Courts faced with interpreting wiretapping laws should also be wary of construing state laws in ways that unduly burden interstate commerce. Such interpretations may, by effect, impose nationwide Internet privacy compliance standards far in excess of what federal law and other states’ laws require.7 If a court interpreted a state wiretapping statute to either prohibit the use of session replay software or to impose burdensome compliance requirements under pain of severe criminal and civil penalties, that standard would arguably impose liability on any website accessible in-state—in other words, any website. While the cost of compliance with such a law would be high, any putative local benefit likely “could be promoted as well with a lesser impact on interstate activities.8
The Third Circuit Breathes New Life Into Session Replay Cases
Despite the statutory and constitutional objections and a generally poor record of surviving dispositive motions, the plaintiffs’ bar has found some success in asserting its new theory of session replay as wiretapping. Following the Third Circuit’s reinstatement of claims under WESCA in Popa v. Harriet Carter Gifts, Inc.,9 what was once a trickle of session replay lawsuits generally confined to Florida, California, and to a lesser extent Pennsylvania has swollen to a nationwide torrent of new filings.
In Popa, the plaintiff alleged that Harriet Carter Gifts used session replay software operated by Navistone, which Popa alleged sent simultaneous communications from Popa’s device to Navistone’s server without first notifying Popa of Navistone’s use of session replay software on the website. On summary judgment, the Western District of Pennsylvania ruled that there was no “interception” as a matter of law because Navistone was a direct recipient of Popa’s communications and that, even if there had been an “interception,” it occurred not in Pennsylvania where Popa resides, but instead where Navistone’s servers are located in Virginia.
The Third Circuit reversed on two grounds. First, it read WESCA narrowly and found there was no direct-party exception from liability except under certain circumstances not present and having to do with law enforcement. That interpretation of WESCA contrasts with ECPA, which contains a direct-party exception from liability.10 Second, it determined that the point of “interception” (assuming one occurred) was the location at which the user accessed the website, not the location where the data was stored.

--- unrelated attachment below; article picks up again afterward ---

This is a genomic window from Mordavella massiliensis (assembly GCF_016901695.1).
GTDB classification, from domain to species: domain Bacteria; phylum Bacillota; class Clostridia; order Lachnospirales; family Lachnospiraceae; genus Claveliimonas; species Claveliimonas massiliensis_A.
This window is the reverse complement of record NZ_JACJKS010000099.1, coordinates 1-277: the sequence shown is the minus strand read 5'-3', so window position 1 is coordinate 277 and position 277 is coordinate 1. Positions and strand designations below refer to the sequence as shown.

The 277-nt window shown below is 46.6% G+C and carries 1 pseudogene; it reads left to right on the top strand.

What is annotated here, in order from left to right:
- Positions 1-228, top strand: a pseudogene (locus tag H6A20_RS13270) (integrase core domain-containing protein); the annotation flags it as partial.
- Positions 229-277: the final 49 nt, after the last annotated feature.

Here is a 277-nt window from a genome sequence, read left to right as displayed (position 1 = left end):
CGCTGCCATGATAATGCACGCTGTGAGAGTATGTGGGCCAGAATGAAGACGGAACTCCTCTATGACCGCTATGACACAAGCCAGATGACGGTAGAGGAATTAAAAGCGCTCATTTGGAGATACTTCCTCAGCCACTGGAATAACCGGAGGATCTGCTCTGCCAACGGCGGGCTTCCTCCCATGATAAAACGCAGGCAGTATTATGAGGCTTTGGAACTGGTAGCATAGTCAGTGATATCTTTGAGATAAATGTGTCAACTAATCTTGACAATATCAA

Importantly, the Third Circuit left open critical questions regarding disclosure and actual and constructive notice, as well as jurisdictional and constitutional issues. Since the Third Circuit’s ruling in Popa, over 100 “me too” suits have been filed nationwide, many of which are virtual facsimiles of the Popa complaint. Though all of them generally suffer from the same infirmities, there is substantial risk that the lawsuits may survive initial motions practice and subject companies to drawn-out class action litigation and costly settlements.
- A related, but separate trend has also emerged under the 1988 federal Video Privacy Protection Act, 18 U.S.C.S. § 2710 (“VPPA”). Though the statute was enacted to prohibit “video tape service providers” from unlawfully disclosing consumers’ private viewing histories to third parties, the class action plaintiffs’ bar has sought to construe the VPPA to apply not only to streaming services and other modern iterations of the traditional video rental store that rent, sell, and offer subscription video content, but to virtually any commercial website that allows site visitors to view and access video content, from product advertisements to how-to videos.
- See, e.g., Pennsylvania Wiretapping and Electronic Surveillance Control Act, 18 Pa. C.S.A. § 5701 et seq. (“WESCA”); Electronic Communications Privacy Act, 18 U.S.C.S. §§ 2510-2523 (“ECPA”).
- See Bartnicki v. Vopper, 532 U.S. 514, 542-43 (2001) (Rehnquist, C.J., dissenting).
- “[T]he canon of strict construction of criminal statutes, or rule of lenity, ensures fair warning by so resolving ambiguity in a criminal statute as to apply it only to conduct clearly covered.” United States v. Lanier, 520 U.S. 259, 266 (1997).
- Criminal statutes and statutes with both criminal and civil applications must be construed strictly and uniformly, even where being interpreted in a civil context. See Clark v. Suarez Martinez, 543 U.S. 371, 380 (2005); Leocal v. Ashcroft, 543 U.S. 1, 11-12 n.8 (2004).
- Clark, 543 U.S. at 380-81.
- See U.S. Const. Art. I, Sec. 8, cl. 3; Pike v. Bruce Church, 397 U.S. 137, 140-42 (1970) (local and state laws that appear facially neutral may not burden interstate commerce in a way that is clearly excessive in relation to any local benefit).
- See Pike, 397 U.S. at 142.
- 45 F.4th 687 (3d. Cir. 2022).
- See ECPA, 18 U.S.C. § 2511(2)(d).